Napier City Council staff have today been briefed on progress related to their planned office building move.
Detailed seismic assessments carried out by Strata Group were presented to Council on 21 June 2017 - the Civic Administration Building was found to meet 10% of NBS (New Building Standards) and the Library Building was rated 15% of NBS. The reports were commissioned ahead of a planned $7 million refurbishment of the office buildings, detailed in the Long Term Plan 2015-25.
Although Council management had guessed that, given its age and design, the Civic Building might possibly receive a low rating under post Canterbury earthquake legislation, and had started working through possibilities for the transition of staff and services from that building, the rating for the Library Building was “certainly a surprise,” according to Chief Executive Wayne Jack.
“We didn’t anticipate that result at all,” he says. “Before the findings were returned to us, we had sketched out a few possibilities – all of which had us moving all of our Civic Building staff into the Library Building, but this is obviously no longer an option for us immediately. Finding office space for the 200 plus staff accommodated across both sites is proving to be complex and challenging.”
Under current legislation, building owners have seven years to consider the findings of a DSA and ten years to improve and strengthen the building. “However as a territorial authority, we’ve chosen to take a leadership position on this which we hope will give our staff and our community some sense of comfort. We want our public to be able to continue to access democracy in a building that is safe for them to visit, and for our staff to feel confident and secure while at work.”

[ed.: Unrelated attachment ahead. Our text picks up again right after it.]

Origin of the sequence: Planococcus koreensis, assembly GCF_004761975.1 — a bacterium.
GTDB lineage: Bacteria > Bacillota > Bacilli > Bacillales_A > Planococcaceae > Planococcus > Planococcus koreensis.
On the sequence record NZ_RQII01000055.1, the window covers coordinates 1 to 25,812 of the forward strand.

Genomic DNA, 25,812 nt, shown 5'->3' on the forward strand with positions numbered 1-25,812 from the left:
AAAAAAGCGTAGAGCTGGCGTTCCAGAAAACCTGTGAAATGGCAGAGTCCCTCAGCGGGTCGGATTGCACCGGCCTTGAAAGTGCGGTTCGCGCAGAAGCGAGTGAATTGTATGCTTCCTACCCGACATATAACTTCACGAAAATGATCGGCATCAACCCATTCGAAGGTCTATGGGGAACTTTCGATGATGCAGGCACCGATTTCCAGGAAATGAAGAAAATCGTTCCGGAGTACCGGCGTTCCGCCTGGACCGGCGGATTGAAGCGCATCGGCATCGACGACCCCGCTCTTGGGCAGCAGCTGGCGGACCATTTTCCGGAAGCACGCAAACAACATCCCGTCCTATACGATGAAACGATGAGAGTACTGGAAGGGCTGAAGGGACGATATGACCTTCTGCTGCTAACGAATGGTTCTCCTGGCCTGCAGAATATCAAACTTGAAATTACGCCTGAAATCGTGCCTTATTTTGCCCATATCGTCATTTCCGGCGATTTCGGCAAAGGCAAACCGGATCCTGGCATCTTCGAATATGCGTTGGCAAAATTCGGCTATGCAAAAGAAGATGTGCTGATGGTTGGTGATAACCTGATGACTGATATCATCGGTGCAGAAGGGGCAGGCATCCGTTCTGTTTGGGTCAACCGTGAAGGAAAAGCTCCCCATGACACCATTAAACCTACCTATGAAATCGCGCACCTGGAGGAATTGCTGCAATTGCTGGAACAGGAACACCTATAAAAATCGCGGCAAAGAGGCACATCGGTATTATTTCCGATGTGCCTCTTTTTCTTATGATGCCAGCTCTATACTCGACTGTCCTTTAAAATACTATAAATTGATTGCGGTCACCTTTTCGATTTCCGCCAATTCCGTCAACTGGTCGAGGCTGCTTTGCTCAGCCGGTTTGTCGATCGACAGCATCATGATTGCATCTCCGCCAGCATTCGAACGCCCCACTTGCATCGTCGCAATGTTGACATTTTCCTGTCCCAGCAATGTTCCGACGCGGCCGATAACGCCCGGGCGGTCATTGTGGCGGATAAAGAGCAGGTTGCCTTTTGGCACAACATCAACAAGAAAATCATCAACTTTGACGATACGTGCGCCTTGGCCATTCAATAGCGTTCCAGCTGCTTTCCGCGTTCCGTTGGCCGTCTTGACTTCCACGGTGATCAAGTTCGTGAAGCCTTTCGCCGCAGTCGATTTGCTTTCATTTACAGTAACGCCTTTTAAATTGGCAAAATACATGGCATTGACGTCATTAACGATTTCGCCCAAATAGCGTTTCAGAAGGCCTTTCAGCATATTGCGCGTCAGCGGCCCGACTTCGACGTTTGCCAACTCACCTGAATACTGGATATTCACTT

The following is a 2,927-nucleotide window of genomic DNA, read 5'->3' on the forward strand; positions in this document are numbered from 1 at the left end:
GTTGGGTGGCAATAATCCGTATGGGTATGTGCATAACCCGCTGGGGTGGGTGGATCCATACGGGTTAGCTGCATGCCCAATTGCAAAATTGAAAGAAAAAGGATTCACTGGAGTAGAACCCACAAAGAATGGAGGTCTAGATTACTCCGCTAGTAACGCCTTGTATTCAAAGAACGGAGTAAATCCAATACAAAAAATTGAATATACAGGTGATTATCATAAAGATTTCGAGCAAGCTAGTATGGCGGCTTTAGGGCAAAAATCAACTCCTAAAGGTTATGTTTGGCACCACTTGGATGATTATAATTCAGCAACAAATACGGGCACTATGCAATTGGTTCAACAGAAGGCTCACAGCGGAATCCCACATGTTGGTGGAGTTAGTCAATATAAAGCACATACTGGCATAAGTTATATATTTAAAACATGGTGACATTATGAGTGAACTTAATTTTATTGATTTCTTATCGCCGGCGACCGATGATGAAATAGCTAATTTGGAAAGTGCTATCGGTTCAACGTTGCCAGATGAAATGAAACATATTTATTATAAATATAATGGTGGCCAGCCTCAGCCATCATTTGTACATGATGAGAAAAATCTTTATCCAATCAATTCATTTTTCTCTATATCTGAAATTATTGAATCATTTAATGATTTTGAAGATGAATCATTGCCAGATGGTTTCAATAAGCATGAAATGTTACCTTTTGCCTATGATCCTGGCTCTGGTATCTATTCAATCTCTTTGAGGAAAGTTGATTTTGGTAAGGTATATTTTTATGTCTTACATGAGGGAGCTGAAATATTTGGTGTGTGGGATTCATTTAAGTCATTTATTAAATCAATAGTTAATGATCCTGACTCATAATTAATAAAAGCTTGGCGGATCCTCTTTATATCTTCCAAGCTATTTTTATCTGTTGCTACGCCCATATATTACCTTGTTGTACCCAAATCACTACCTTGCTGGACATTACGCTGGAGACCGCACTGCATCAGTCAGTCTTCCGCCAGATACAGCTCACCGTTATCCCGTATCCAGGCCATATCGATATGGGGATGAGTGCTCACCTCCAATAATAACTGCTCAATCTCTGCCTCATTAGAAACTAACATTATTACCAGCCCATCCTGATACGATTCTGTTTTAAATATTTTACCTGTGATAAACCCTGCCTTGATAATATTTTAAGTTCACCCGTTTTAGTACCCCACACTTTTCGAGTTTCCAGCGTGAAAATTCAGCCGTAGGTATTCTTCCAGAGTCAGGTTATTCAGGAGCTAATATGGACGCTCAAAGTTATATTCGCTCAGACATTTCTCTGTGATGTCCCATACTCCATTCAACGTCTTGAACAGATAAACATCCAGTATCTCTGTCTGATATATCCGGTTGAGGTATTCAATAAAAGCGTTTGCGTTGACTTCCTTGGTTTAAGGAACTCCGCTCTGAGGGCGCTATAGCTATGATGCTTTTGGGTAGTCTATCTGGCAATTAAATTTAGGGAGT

NCC has contracted Wellington-based business The Building Intelligence Group to assist with the office move and subsequent fit-out of temporary premises. Mr Jack says a building earmarked for a possible move, however, “has dropped off the list, due to our seismic reporting criteria. What we do not want is to vacate one earthquake prone building only to find ourselves working from another one. The legislation on this changed on July 1, which makes things even more challenging, so we have had to be firm in the criteria we set for ourselves in this regard. We will require any building we move into to have either a Detailed Seismic Assessment report to hand, or if strengthening work has occurred in that building, an engineer’s statement. Our staff are number one, and in order to ensure their safety at work, we need to be clear about what is acceptable and what is not.”
Another consideration is how the Library will be accessed. “We’re exploring a range of options at the moment which would see a pop-up Library and Customer Services counter somewhere in the CBD, until decisions on a permanent Library are made. This would be a place for people to pick up and return books, make rates payments, pay dog registrations and so on.”
Mr Jack says that as of today, there are three office sites that could house all NCC administration staff, when split across them. “It’s not the ideal outcome for us and we had certainly hoped to find one building we could all work from, but it has become clear that in a small city like Napier, large office buildings are in short supply. We are now in active negotiations with the three building owners with a view to moving our staff in a staged approach.”
Mr Jack says that the current administration buildings, including the Library, will remain open for at least the next month, with the Library building continuing to be assessed for refurbishment and strengthening, so that cost estimates are able to be presented to Council for a decision on its future.
NCC staff who are uncomfortable working from the current premises are able to move to alternative Council-owned sites until the temporary office accommodation is established. So far, four staff have chosen this option and are working off-site.
26 July 2017
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